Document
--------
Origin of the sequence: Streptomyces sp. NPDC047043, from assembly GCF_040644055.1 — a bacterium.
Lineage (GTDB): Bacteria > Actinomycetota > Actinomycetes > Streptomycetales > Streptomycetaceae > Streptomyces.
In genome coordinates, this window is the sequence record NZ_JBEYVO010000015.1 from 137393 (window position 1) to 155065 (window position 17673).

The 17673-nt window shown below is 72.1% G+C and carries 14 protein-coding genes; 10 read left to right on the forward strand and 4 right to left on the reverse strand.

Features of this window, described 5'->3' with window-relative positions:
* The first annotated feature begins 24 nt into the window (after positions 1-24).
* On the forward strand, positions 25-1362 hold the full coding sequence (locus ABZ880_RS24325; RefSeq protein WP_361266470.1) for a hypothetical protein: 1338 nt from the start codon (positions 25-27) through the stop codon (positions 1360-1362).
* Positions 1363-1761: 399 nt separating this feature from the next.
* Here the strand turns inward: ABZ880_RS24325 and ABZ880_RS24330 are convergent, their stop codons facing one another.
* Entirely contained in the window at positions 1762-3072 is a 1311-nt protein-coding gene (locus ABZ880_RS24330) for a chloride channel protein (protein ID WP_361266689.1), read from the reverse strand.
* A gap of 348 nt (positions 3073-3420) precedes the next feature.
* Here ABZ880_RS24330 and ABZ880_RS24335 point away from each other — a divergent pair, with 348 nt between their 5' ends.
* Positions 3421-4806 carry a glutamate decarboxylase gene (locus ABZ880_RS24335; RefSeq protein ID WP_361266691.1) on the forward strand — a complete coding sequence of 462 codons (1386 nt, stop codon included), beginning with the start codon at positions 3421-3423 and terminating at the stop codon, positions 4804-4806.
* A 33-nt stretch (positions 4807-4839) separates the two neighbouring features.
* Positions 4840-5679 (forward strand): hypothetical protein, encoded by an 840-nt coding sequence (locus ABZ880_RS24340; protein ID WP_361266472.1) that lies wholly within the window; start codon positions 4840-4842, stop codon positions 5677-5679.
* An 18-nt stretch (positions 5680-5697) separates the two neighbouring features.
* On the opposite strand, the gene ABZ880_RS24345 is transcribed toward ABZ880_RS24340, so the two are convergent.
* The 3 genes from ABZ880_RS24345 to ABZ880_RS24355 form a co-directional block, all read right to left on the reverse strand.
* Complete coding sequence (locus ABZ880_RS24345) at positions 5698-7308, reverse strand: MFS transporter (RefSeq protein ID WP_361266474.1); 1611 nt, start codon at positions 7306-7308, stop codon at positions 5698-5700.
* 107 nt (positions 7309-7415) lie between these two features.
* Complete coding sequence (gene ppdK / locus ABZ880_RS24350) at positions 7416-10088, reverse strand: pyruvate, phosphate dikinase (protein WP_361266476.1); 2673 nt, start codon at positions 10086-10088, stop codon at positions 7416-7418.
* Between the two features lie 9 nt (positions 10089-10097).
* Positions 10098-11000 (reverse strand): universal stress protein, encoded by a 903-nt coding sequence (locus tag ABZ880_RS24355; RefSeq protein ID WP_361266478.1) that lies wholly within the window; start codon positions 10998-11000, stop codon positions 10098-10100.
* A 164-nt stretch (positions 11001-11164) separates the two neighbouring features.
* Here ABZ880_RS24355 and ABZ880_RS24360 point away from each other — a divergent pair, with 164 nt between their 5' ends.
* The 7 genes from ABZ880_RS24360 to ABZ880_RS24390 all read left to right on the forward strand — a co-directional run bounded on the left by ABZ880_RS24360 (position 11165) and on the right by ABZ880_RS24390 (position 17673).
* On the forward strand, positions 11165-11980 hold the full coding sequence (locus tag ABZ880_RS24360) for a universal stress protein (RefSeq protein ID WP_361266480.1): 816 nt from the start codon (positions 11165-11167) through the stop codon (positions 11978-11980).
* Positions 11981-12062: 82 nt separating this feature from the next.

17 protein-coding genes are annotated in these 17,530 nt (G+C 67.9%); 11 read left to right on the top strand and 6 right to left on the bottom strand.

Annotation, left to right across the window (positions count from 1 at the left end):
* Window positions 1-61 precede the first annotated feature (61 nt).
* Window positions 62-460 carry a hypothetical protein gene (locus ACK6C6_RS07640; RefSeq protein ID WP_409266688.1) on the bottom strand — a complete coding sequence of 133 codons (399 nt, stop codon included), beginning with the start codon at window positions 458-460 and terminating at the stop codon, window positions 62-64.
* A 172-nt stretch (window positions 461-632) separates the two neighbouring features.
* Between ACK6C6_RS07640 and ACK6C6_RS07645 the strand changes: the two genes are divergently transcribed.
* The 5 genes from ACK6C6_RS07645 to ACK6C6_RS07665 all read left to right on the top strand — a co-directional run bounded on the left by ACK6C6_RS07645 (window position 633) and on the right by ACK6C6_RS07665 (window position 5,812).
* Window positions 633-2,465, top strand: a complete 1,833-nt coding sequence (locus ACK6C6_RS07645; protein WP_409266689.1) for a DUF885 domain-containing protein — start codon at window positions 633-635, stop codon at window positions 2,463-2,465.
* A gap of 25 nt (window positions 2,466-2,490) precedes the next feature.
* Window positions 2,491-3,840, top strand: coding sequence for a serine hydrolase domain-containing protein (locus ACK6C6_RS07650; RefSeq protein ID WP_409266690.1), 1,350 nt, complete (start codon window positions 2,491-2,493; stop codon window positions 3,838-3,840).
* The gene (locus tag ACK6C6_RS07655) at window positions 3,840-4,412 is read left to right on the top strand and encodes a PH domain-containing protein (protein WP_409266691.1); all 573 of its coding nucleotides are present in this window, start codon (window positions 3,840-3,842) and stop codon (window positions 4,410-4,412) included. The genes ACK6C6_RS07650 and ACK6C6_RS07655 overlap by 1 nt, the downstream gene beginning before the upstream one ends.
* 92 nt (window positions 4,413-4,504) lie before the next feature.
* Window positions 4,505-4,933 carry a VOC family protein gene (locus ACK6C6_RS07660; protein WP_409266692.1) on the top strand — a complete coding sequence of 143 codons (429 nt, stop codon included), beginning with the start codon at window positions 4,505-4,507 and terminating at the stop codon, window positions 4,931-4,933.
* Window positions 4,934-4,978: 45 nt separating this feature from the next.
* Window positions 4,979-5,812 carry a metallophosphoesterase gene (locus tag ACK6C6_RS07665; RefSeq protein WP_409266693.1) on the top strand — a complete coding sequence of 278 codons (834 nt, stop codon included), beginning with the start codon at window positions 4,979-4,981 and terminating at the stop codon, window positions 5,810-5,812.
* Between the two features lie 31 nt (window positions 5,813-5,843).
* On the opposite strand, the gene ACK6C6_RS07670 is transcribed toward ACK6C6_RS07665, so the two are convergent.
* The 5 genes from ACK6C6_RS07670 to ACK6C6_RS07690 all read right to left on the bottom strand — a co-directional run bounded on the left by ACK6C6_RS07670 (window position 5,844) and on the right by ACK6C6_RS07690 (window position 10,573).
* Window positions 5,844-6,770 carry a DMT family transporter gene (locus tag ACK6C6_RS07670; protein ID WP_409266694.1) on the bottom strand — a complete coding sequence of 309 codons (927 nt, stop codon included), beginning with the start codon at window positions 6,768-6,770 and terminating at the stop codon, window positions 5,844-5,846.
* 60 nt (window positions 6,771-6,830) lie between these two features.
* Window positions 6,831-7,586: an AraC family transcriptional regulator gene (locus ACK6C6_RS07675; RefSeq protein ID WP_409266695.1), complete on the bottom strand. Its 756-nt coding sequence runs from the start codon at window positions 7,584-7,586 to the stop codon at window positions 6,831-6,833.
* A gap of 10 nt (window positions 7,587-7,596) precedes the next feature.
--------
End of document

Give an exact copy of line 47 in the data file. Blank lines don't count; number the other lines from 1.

* Window positions 5,844-6,770 carry a DMT family transporter gene (locus tag ACK6C6_RS07670; protein ID WP_409266694.1) on the bottom strand — a complete coding sequence of 309 codons (927 nt, stop codon included), beginning with the start codon at window positions 6,768-6,770 and terminating at the stop codon, window positions 5,844-5,846.